If you are injured in a workplace accident, and you have a preexisting injury, you are entitled to compensation just like other victims without preexisting injuries. However, there might be a few legal conditions for your compensation. For example, depending on your jurisdiction, you might only be compensated if:
Your Work Has Aggravated Your Prior Injuries
In most states, employers are required to hire employees on an "as is" basis, so to speak. For example, if you are hired with a back pain, the employer is responsible for any injuries that might occur due to your back pain. However, this is only the case if you suffer an aggravation or re-injury due to your work. Don't expect to be compensated for a preexisting injury if it hasn't been made worse by your work.
Consider the example of two employees hired with back pain. Suppose one of them engages in lifting heavy boxes that end up aggravating their back pain while the other only has to deal with the injury they had at the time of their hiring. In such a case, it is only the employee with the aggravated back injury that is entitled to compensation.
You Followed the Doctor's Orders
You need to prove that you followed your doctor's recommendations to the letter to show that your actions or inaction didn't contribute to your injury. This includes abstaining from works restricted by your doctor.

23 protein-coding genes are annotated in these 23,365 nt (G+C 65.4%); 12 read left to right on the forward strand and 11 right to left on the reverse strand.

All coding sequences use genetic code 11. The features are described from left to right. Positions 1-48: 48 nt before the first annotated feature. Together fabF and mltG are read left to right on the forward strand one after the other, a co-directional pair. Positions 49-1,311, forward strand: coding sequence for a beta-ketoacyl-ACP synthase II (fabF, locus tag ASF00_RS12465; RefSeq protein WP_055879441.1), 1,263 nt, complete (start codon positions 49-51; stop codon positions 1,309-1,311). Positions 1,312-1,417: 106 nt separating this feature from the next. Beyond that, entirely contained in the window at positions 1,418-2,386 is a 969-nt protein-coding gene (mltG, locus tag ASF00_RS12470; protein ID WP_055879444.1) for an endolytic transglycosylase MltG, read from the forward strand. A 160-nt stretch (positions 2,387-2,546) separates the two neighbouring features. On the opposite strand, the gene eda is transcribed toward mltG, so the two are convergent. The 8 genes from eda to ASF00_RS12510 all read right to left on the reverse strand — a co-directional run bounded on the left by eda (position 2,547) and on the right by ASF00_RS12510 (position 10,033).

For example, if you have back pain, and you have been advised not to carry heavy boxes, then you shouldn't carry them. In such a case, your employer has the right to deny your claim if you carry heavy items and end up aggravating your back pain. Examples of further advice you may receive from your doctor, depending on your injury, include:
Your Preexisting Injury Is Work-Related
In a few jurisdictions, you only get compensation for aggravated injury if the preexisting injury was also caused by a work accident. For example, you shouldn't expect compensation (in those states) if you injured yourself while playing with your kids at home. However, you deserve compensation if you experienced a simple arm fracture after slipping and falling in the office, which later turned into a compound fracture when a box fell on you.
Many workers handle workers compensation claims without the involvement of lawyers. However, claims involving preexisting injuries might be complicated, so it's best to have a lawyer--such as one from Gilbert, Blaszcyk & Milburn LLP--help you with the process.
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